9/22/2010: Maintenance and mods.
Here's what I did: Remove desiccant plug from ST2000XM; cover opening. Remove o-ring from plug and stash in a prominent, safe spot. Bake plug at 375°F for three or four hours. Keep plug in a sealed container while cooling. When plug cools, return the o-ring to the plug. Replace desiccant plug in ST2000XM. We'll see what happens next time. Later that same week, I ordered the desiccant module from Particle Wave Technologies, because clear nights when I put the CCD to work are rare enough that I don't want to lose many while waiting to perform this bit of kitchenery.
9/23/2010: I got my mind right, made a jig, measured twelve times, removed the lens, focuser, and focuser adapter ring from the A-P refractor. I stuffed much of the tube with rags. And then I used the miter saw and a nonferrous metal blade to lop an inch and an eighth off the tube. Everything that would focus before should still focus; nothing that required an extension will need more of an extension, and nothing that didn't require an extension should need one now. In addition, the focal reducer should again be useful for both the SBIG and Canon cameras. And if the FeatherTouch fine-focus adapter can be used in more configurations, better. The whole kit should be more airline friendly too, especially since the focuser threads on and off easily (if I ever intended to fly with it again, which I don't, but who really knows?).
The mail lady just handed me a TeleGizmos telescope cover from HighPoint Scientific. I bought the model made for 6-inch refractors on large equatorial mounts. I thought it might cover virtually all of the 5-inch on the Mach1. Does, too.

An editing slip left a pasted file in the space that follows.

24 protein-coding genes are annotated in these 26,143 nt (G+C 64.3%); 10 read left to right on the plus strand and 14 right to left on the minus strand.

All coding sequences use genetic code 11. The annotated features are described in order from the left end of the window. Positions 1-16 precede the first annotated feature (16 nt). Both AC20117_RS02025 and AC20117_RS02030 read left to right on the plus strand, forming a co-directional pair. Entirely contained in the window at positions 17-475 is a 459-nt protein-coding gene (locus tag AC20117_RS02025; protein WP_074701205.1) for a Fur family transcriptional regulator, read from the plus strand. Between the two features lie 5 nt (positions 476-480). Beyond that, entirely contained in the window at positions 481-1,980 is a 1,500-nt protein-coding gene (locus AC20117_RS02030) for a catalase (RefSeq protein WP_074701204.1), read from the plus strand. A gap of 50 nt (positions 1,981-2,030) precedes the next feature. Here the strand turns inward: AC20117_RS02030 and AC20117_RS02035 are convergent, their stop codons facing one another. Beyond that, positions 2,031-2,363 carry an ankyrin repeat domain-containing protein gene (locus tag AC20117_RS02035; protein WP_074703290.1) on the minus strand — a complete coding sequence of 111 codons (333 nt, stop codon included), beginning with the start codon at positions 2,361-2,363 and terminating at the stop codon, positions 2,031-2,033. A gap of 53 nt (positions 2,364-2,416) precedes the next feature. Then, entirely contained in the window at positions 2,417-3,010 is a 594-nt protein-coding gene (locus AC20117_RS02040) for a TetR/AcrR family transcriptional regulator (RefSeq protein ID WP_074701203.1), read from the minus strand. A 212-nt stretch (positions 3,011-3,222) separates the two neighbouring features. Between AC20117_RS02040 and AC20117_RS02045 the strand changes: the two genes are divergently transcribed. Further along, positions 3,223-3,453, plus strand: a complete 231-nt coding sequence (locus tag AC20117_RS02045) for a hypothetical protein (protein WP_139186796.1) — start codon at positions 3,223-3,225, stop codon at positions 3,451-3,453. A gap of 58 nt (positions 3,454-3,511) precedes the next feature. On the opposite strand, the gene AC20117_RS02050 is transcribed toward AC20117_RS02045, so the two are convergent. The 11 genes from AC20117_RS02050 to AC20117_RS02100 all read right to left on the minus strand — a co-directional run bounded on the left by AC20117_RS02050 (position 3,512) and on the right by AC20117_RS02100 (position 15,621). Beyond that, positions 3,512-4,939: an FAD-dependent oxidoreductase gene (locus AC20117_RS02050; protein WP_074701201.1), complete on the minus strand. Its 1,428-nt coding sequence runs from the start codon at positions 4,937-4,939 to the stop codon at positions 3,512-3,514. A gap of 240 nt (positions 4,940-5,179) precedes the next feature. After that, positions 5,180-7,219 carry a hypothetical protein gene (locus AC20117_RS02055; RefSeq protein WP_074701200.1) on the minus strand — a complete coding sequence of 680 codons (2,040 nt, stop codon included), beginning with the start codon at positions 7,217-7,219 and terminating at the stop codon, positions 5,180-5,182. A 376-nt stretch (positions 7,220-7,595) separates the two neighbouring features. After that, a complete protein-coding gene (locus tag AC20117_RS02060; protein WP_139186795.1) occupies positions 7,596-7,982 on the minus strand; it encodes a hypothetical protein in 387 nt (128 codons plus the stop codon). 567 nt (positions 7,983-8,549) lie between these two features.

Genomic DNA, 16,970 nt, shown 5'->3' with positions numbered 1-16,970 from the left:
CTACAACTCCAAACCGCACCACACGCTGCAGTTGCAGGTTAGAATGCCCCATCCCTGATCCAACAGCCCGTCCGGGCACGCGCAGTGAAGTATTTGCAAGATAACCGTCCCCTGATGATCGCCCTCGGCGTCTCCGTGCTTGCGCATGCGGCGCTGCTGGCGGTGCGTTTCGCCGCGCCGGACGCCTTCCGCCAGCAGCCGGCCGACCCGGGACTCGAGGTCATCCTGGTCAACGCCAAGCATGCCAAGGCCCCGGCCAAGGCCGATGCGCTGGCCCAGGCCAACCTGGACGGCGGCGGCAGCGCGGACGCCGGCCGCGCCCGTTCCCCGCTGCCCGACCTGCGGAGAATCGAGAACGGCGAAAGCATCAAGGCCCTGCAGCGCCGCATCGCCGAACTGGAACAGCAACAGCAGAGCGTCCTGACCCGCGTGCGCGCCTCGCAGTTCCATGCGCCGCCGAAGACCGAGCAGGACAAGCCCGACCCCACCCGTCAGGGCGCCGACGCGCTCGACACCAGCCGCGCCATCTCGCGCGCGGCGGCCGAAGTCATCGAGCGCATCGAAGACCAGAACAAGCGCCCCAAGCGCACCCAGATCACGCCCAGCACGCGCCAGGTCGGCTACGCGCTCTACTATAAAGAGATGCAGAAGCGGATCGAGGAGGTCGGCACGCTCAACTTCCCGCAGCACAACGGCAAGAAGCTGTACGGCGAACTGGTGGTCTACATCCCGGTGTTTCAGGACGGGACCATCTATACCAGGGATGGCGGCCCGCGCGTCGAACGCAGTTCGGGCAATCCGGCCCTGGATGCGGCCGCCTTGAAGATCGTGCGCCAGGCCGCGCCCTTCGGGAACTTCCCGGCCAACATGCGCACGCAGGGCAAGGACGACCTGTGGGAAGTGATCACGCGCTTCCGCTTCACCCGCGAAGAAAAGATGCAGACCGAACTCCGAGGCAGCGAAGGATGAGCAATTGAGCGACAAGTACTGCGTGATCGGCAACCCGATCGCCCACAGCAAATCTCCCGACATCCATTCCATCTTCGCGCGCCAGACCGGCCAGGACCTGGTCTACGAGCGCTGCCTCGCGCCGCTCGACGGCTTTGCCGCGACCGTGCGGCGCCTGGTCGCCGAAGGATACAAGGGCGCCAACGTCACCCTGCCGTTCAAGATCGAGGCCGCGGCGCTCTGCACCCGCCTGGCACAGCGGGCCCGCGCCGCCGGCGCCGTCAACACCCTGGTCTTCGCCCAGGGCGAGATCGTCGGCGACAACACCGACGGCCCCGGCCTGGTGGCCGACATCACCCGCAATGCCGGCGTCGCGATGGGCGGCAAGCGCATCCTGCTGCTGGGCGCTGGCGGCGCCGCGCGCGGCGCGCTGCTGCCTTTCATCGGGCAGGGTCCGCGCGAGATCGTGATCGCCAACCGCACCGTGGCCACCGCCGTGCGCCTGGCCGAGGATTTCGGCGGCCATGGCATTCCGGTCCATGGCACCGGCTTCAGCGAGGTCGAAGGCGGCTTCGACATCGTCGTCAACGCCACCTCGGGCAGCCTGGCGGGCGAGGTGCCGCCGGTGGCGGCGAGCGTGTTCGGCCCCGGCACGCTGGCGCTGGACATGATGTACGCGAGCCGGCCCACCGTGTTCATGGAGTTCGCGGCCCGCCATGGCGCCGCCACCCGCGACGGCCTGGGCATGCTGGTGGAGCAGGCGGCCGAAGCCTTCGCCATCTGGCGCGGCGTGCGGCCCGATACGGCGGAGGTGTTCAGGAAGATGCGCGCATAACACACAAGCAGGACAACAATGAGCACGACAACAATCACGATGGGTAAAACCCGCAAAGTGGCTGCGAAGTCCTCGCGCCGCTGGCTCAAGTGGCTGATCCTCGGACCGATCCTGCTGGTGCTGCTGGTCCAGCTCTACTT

Sky trials: total success! The ST2000XM now comes to focus behind the telecompressor and the same custom made spacer I turned to use with the A-P's original focuser. The new-to-me A-P focuser is racked out hardly at all (the telecompressor and 2-inch clamp ring are just barely clear of the focuser body). No diagonal. This imaging train produces an EFL of 546.9mm = F4.3 = 2.79" per pixel. So the nominally 0.75x telecompressor is working at 0.717x. All these measurements are via Pinpoint Astrometry in Maxim DL5, based on the full frames of photos of M57 and environs. Here's a first look at the aligned, stacked, combined and cropped data:
600s total exposure with a full Moon rising behind me. That's a very tightly cropped image (cropped so that you can see some detail in the reduced, websized graphic). 10x20s in each of R, G and B with the chip cooled to -15°C. I controlled the camera in Nebulosity 2, processed data in Maxim DL5 and finished the image in Photoshop CS4. I focused in the L channel, then shot B and G. I finished wtih R after refocusing slightly. (Note that Ha focuses "out" with respect to the other filters.) Ha and luminance data are not used in this image. No guiding. I applied a single 20s dark to each subframe. Look at that delicate central star. This RGB stuff could get to be a habit.
The bizarre vignetting I saw last night is gone.
I packed up the ST2000XM and the computer, threw the TeleGizmos cover over the telescope and mount, and I was inside in five minutes or less. Good deal. And good night!
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